rotary developing question (8x10) : LUSENET : Large format photography : One Thread

I am just starting on 8x10 film developing. I bought a beslser motorized base and several unicolor drums. Question one: How much developer in ounces do I put in the drums for 8x10? Question two: The drums leak rather badly. How can I correct that? Sincerely, Jerry Cunningham

-- octagon (, April 15, 2002


To fix the leak buy a Jobo 3005 Expert Drum and use the Unicolor drum for a planter. You will be able to process up to 5 sheets at a time with about a quart(32 oz.)of chemistry.

-- Jeffrey Scott (, April 15, 2002.

- Unfortunately - I'll have to agree with Jeffrie...The Unicolor Base is OK but the drum will give you great streaks or uneven density at least - I figure you don't want that.

Also, if you do use a Unicolor, Beseler or Chromega drum that only spins in one direction, flip the drum aound ever minute or so. This will prevent (or eliminate) sine-wave streaking of your film.

But do get that Jobo drum, OK!!!

-- Per Volquartz (, April 15, 2002.

Sorry about my confusing post.

First I spelled Jeffrey wrong. Sorry!!!

Second, I said a "Unicolor base" - I meant your Beseler Base (they are virtually identical)

Third, I said "Unicolor, Beseler or Chromega drum that only spins in one direction" - I meant the base ...

Now if I could only learn how to spell...

-- Per Volquartz (, April 15, 2002.

I don't go over four 8x10 sheets for straight developer, and two sheets for 1:1 diluted developer. This much developer is needed for consistent results.

-- William Marderness (, April 16, 2002.

To ANSWER your question, try about 3 oz. Maybe you just have worn out drums. I use Beseler drums and mine don't leak. If you'll set everything up level, you can avoid those streaks. You're on the right track. Give it a chance before you junk it.

-- Alec (, April 16, 2002.

I agree with Alec. I've been using a Unicolor print drum for 4x5 film dev. for many years. Never a problem or streak. Mostly Agfa 100 in HC110. An 8x10 drum capacity is about 15 oz. without leaking. More than that will dribble out during rotations. And be sure it's all level. If yours leaks you need a new gasket that fits into the cap. BTW a Unicolor base rotates in both directions. Figure the amount of dev. for the number of square inches of film. Don't try to skimp. 8x10 = 80 sq. in. of film. Be sure the amount of dev. in the tank will process the amount of film.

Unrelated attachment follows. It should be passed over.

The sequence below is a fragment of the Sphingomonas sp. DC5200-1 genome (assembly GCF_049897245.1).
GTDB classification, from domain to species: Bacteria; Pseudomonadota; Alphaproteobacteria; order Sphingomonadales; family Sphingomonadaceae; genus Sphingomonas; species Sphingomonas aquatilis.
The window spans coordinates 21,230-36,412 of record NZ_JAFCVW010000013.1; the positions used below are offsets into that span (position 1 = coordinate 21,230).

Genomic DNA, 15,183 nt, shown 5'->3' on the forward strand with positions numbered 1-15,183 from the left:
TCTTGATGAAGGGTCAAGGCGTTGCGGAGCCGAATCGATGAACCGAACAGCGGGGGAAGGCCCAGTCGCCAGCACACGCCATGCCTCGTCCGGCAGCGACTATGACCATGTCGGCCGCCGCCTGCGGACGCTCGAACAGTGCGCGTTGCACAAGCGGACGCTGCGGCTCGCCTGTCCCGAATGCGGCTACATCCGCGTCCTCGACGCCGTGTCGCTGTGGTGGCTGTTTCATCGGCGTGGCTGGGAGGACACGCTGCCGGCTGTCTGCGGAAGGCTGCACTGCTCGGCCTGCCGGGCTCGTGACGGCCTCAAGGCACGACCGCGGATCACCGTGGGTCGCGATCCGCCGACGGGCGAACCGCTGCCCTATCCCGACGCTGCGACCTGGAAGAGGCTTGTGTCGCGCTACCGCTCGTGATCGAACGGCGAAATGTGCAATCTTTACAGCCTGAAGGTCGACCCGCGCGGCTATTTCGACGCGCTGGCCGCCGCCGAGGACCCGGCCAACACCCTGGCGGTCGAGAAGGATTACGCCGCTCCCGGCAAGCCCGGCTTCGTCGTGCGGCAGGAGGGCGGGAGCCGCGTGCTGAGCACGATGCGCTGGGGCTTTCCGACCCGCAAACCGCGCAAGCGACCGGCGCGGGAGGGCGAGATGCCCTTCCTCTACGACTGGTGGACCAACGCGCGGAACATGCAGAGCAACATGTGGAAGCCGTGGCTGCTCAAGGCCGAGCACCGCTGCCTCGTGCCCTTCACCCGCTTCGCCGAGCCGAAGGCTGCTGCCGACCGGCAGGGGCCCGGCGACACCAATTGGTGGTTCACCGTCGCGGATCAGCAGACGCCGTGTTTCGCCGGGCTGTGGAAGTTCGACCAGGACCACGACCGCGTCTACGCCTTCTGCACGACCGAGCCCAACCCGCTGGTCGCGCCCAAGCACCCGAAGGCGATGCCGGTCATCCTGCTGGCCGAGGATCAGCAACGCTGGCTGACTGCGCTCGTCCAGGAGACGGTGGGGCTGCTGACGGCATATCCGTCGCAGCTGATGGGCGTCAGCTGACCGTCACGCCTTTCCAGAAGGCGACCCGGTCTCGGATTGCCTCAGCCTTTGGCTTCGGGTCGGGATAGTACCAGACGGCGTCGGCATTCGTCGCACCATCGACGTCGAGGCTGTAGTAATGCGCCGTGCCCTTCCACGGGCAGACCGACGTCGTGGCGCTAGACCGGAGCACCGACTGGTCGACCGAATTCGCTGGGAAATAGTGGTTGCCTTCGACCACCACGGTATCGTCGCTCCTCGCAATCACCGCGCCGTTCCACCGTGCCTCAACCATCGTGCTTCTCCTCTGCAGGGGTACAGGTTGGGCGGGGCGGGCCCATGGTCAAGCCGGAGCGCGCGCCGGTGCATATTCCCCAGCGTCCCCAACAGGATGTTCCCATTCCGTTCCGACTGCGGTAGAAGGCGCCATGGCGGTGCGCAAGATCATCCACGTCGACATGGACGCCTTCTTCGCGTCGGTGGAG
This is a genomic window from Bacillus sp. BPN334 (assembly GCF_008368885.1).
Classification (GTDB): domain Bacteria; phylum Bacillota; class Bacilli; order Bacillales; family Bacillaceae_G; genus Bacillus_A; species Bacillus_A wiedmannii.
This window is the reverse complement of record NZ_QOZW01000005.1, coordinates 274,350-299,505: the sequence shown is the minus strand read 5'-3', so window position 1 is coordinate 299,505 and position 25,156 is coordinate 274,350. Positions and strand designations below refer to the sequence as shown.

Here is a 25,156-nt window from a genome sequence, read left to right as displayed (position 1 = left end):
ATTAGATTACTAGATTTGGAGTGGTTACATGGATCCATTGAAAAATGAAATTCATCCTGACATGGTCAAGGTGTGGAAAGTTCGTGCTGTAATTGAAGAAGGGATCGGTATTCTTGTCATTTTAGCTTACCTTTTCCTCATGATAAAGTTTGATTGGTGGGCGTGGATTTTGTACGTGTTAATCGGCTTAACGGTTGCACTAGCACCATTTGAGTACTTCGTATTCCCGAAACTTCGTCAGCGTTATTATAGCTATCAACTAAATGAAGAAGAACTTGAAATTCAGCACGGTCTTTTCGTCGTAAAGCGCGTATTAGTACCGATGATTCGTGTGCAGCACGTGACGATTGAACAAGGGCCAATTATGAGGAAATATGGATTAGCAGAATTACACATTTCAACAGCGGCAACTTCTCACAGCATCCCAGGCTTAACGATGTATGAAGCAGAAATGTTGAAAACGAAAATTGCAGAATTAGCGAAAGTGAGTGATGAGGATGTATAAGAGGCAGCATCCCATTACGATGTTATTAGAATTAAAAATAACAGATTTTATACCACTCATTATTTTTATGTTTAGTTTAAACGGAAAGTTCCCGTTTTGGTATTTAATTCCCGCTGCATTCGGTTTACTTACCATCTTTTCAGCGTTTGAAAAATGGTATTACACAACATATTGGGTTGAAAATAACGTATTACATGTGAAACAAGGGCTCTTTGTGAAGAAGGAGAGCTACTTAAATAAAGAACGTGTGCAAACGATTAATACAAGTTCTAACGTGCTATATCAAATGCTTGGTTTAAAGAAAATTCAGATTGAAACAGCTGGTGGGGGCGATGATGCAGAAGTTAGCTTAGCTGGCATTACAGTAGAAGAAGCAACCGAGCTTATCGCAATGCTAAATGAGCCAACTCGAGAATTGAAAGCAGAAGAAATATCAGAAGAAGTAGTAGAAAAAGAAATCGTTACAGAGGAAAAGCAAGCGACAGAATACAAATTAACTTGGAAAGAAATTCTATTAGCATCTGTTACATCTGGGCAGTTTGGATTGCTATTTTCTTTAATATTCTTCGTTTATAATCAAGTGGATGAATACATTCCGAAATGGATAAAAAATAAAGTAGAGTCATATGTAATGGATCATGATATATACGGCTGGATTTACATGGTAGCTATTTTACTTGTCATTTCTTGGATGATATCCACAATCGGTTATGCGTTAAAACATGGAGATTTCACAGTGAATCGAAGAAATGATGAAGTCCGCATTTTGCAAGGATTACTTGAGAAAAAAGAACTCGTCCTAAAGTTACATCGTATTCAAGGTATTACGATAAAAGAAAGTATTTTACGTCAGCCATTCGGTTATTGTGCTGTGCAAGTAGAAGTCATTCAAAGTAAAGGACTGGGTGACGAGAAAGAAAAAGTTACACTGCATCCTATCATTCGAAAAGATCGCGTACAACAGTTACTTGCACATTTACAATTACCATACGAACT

-- Steve Feldman (, April 16, 2002.

I have a Unicolor roller and drum for processing 4x5 and 8x10 B&W film. I use about 250 ml of developing solution per sheet of 8x10 film and about 2/3 of that for two 4x5 sheets. I've routinely used 250 ml of developer for 120 film and 36 exposure 135 film; both of which have 80 square inches of film area. I see no reason to use less developer for the same square inch area in 8x10.

My drum takes a plastic gasket that seals the tank against leaking. When I first got the tank it leaked like a sieve inspite of the gasket. I friend gave me another gasket and that solved the leakage problem instantly.

To the eye these gaskets are identical and I see no reason for the first one to leak, yet there you have it. If you have more than one gasket and drum then switching gasket and drum may be all that it takes.

I get wonderfully even developing when I use the base and drum, especially in areas of the film where there's lots of even tones like the sky. Now my base is bi-directional and I'd have my doubts about getting even development from a unidirectional motor base like the old Cibachrome bases.

-- David Grandy (, April 16, 2002.

I use one of the bases that waves back and forth so I have not problems. My tank does not have a name on it but it works great for me. The inside is not flat like most are. It has little ridges so that the fixer can get to the back of the film and clear it. I use only 5 oz of developer and find it is enough.

I would get rid of the leaky drum. It might short out the motor in the base if it gets wet.

good luck, Jay..

-- Jay Lynch (, April 16, 2002.

I've pasted a piece of cardboard on the roller (on the drum should work well also). That provides the wave motion i.e., in addition to rotation, the drum also rocks on end. I've never actually experienced uneven development before i.e., without the cardboard but I figured that it should help with bromide drag issues anyway. Cheers, DJ

-- N Dhananjay (, April 16, 2002.

I use a Unicolor autoreversing base with Unicolor print drums for 4x5 sheet film. I've seen no streaking with a variety of films and developers. I use 250ml for up to 2 sheets and 500ml for up to 4.

As for leaks, I have 5 drums, and all but one of them leaked badly. But the repair is simple. Remove the thin, hard plastic gasket, then remove the thicker soft seal, which sits underneath it. Run a gernerous bead of 100% silicon rubber (available at any hardware store) in the channel where the thicker seal seats. Reseat the seal and wipe up any excess. Now put another bead on top of the seal and reseat the hard plastic gasket, sandwiching the second bead of silicon between the soft seal and the hard gasket. Again, wipe away any excess. Now fully reseat the lid onto the drum and leave it rest for 24 hours. Once the silicon rubber sets, your drum will be as sound as new.

-- Ted Kaufman (, April 17, 2002.

Although the unicolor drums work, I find that for me the JOBO 3005 is much better way to work. I hate to process film, and the JOBO 3005 has made it somewhat OK.

-- mateo (, April 17, 2002.

Moderation questions? read the FAQ